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A Glimpse of Hip-Hop Culture in Russia
April 3, 2008 13:45


Kasta

It all started in Russia, as usual, with 10 or 15 years of delay. Sprawl of hip-hop culture slow and sure is encompassing territories of the unbounded country despite many obstacles, among them some racist attitudes, conservatism and subjectivity of the Russian population and the huge territory of Russia.

Break Dance

The first wave of break dance rose in the USSR in the 1980s. It was jazz ensemble Arsenal that became the pioneer of Russian break dance. Its leader Alexei Kozlov resorted to B-boying style in dance parts of concerts and in this way conquered the audience.

The year 1985 saw the first break dance teams spring up, such as Mercury (headed by Kostik Mikhailov) and Magic Circle with future B-People dancing there. In the late 1990 break dancers again flooded Moscow streets. First break dance schools were founded in Moscow back then. In 1998 the famous video 'You Wanted a Party' (Jam Style & Da Boogie Crew) was broadcast on Russian TV; once they started to speak about break dance on TV and radio, crowds of Russian dudes rushed to go in for it.

Rap

 


Bogdan Titomir

      In the mid 1980s popular rock musician Konstantin Kinchev (the Alisa band) in his song 'Music Lover' sang the line: “And now I sing another song in style of r-r-r-ap” and so the Russian folks came to know the word “rap”. However, it is difficult and probably unnecessary to define who the discoverer of rap in Russia was.

In the early 1990s Bogdan Titomir, formerly a member of the pop duet Carmen, became the first popular Russian rap performer thanks to Sergei Lisovsky’s powerful producer activity. The image of Bogdan Titomir was partly adopted from MC Hammer – that tidbit and his frequent appearance on TV provided Titomir with exorbitant popularity among the youth.

 

 

Among his hits there were 'Delai kak ya' (Do as I do) and Yerunda (Rubbish).

Along with him Russian show business featured some other rappers, namely the Malchishnik band ('Ya hochu tebya' ) and female singer Lika-Star ('Bi bi taxi' ). In the early 1990s the so-called “Russian rap” was also associated with the 13-year old Mister Maloi (translated as Mr. Kiddo) and his hit ('Budy pogibat' molodym' )) (translated as “I will be dying young”. At the same time on TV there flared up the MF-3 project and Christian Ray with the hit 'Do the Bap' . The late 1990s saw appearance of another rap idol for teenagers, namely teenager Detsl (Kirill Tolmatskiy) ('Slezy' ).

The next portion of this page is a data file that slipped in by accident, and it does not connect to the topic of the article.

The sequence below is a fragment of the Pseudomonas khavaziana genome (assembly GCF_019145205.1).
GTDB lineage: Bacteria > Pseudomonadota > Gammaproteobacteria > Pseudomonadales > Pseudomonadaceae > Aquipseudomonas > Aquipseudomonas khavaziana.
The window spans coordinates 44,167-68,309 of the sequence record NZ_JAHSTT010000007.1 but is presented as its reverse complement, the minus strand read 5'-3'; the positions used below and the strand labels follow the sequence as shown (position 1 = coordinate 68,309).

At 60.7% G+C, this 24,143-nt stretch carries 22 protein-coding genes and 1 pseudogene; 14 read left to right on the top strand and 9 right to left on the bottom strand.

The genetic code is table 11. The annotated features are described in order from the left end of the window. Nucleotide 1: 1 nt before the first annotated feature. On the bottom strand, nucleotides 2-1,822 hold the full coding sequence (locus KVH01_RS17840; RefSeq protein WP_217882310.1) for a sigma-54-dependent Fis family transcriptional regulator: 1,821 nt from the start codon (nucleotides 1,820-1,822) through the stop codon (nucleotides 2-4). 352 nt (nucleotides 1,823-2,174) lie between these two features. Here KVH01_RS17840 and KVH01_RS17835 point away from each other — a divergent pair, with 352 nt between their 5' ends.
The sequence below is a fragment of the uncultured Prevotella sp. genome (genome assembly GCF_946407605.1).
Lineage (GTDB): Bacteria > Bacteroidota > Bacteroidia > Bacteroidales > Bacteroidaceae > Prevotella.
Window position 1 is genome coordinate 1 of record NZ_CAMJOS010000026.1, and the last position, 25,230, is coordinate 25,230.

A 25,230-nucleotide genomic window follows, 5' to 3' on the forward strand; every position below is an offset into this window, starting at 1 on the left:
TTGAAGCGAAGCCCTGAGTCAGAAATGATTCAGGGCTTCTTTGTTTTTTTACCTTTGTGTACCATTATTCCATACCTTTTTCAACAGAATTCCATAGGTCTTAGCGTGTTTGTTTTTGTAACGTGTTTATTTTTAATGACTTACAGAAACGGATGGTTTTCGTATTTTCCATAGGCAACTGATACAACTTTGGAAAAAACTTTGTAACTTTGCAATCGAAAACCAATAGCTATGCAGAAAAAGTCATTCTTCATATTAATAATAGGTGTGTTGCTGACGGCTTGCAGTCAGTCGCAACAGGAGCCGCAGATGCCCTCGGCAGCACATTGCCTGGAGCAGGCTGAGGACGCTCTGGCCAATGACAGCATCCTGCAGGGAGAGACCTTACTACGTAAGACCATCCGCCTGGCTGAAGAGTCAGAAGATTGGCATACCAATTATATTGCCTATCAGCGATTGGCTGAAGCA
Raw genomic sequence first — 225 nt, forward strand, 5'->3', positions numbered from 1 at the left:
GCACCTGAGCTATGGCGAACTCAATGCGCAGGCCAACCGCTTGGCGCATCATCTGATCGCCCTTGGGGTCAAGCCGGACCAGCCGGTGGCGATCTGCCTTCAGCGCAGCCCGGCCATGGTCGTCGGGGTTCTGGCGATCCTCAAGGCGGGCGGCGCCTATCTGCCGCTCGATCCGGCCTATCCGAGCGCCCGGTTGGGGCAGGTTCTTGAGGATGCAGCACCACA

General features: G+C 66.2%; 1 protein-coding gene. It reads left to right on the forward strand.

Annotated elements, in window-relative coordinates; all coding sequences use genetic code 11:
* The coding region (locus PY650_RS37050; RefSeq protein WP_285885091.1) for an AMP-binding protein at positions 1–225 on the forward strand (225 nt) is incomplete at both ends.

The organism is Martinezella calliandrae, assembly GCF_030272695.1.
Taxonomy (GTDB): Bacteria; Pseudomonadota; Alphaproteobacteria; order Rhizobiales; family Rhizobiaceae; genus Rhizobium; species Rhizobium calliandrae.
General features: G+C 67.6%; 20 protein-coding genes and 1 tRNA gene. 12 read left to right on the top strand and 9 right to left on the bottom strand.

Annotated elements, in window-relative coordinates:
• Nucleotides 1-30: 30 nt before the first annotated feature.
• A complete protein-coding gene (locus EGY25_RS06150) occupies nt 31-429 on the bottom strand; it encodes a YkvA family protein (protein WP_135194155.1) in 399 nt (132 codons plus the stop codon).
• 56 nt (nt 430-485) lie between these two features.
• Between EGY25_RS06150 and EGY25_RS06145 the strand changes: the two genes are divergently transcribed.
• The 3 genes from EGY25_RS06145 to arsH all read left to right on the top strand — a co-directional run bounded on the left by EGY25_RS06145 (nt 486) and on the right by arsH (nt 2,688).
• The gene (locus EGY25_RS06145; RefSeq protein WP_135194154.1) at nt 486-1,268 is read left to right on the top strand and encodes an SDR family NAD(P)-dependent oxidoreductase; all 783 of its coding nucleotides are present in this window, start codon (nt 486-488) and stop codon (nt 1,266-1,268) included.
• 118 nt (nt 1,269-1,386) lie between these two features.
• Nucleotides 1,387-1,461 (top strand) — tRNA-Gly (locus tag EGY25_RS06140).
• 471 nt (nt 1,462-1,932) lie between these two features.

Krovostok
      Those who take Russian rap seriously have singled out several bands, such as Bad Ballance, Legal Business, Derevo Zhizni (Tree of Life), Big Black Boots, White Hot Ice, Master Spensor, and Kasta (Caste) ('Glupo no klass' ).

The well-known alternative band Kirpichi has aptly used rap lyrics in its songs ('Danila blues' ). In the mid 2000s rapper Stas Baretsky, who impressed the public not only with his size, but also with his keen and witty lyrics also deserved to be called a vivid figure of Russian recitative art ('Djaga-djaga' ). The band Krovostok (which can be translated as ‘Blood Flow’) with its tough lyrics on criminal subject matter has won respect of Russian bohemia as the band parodying gangsta-rap and playing the amusing rap game ('Skazhi raz' ).


The first decade of the 21st century saw new names of Russian show business, including Timati, Ligalize, Band'Eros, and Bianka, who are welcome guests on parties in R&B-clubs.

 


Noize MC
      Some young bands founded in Rostov-on-Don targeted at the youth fond of chanson music. The bands, such as the already mentioned Kasta, Krestnaya Semya and Yu.G. tell about the things happening round them: about poverty, crime, fights, and about love and hopes of the new generation.

For admirers of the so-called intellectual rap there are other, less pops bands: 2H Company, and Trash-Chapiteau Kach.

A community of self-made rappers generated on the Internet: they independently write lyrics, mix samples, record and upload their works on the web. Russian internet remains the only place, where show business companies, for which rap music is first of all business, stay away from so far. Though one should mention that these companies search for new rap stars on the Internet. Thus, the recent lucky finds made it possible to acquaint general public with St1m, Noize MC, and the girl rapper Mad-A.

Look also: Russian Music

Sources:
 Russian Wiki
 pepsi.ru


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